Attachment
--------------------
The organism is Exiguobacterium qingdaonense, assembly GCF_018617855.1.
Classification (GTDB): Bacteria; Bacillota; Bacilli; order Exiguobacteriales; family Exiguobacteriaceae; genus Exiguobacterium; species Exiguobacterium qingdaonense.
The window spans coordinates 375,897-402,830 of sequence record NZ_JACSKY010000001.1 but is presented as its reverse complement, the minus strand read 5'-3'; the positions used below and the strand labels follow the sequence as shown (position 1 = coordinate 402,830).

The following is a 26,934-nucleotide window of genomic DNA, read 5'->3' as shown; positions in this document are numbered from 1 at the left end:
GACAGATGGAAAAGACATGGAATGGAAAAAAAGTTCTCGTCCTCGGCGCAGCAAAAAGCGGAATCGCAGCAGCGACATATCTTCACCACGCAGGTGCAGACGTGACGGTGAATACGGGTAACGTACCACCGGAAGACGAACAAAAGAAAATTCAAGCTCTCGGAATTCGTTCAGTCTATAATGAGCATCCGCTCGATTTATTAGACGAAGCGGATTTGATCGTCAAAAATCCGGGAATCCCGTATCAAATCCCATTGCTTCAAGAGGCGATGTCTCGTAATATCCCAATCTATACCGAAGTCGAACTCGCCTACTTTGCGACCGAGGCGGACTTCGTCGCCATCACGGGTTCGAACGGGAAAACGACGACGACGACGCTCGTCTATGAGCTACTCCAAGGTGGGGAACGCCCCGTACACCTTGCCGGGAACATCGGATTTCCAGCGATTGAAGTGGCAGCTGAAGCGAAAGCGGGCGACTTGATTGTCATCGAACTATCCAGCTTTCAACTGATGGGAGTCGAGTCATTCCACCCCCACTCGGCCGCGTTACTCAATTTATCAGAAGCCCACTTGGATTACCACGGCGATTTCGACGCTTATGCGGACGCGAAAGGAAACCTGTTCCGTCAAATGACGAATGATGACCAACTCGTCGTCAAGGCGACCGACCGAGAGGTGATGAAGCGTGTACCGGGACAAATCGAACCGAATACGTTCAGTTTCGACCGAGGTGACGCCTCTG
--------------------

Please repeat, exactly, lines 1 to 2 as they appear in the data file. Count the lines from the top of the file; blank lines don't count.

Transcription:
The organism is Exiguobacterium qingdaonense, assembly GCF_018617855.1.
Classification (GTDB): Bacteria; Bacillota; Bacilli; order Exiguobacteriales; family Exiguobacteriaceae; genus Exiguobacterium; species Exiguobacterium qingdaonense.